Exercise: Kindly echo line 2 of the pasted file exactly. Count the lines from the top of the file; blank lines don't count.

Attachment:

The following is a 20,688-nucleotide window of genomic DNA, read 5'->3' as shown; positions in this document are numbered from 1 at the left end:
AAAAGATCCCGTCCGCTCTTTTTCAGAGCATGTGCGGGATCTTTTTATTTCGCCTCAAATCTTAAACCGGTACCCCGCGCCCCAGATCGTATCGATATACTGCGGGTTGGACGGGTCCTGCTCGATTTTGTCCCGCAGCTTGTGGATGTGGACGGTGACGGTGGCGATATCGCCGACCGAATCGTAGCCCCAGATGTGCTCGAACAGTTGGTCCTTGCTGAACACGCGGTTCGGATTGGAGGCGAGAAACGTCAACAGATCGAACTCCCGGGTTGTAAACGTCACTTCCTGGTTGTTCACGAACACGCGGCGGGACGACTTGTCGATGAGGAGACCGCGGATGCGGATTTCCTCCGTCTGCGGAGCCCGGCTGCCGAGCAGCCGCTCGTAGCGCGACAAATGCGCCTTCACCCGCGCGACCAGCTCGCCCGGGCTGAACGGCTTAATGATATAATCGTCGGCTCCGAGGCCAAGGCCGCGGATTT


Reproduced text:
AAAAGATCCCGTCCGCTCTTTTTCAGAGCATGTGCGGGATCTTTTTATTTCGCCTCAAATCTTAAACCGGTACCCCGCGCCCCAGATCGTATCGATATACTGCGGGTTGGACGGGTCCTGCTCGATTTTGTCCCGCAGCTTGTGGATGTGGACGGTGACGGTGGCGATATCGCCGACCGAATCGTAGCCCCAGATGTGCTCGAACAGTTGGTCCTTGCTGAACACGCGGTTCGGATTGGAGGCGAGAAACGTCAACAGATCGAACTCCCGGGTTGTAAACGTCACTTCCTGGTTGTTCACGAACACGCGGCGGGACGACTTGTCGATGAGGAGACCGCGGATGCGGATTTCCTCCGTCTGCGGAGCCCGGCTGCCGAGCAGCCGCTCGTAGCGCGACAAATGCGCCTTCACCCGCGCGACCAGCTCGCCCGGGCTGAACGGCTTAATGATATAATCGTCGGCTCCGAGGCCAAGGCCGCGGATTT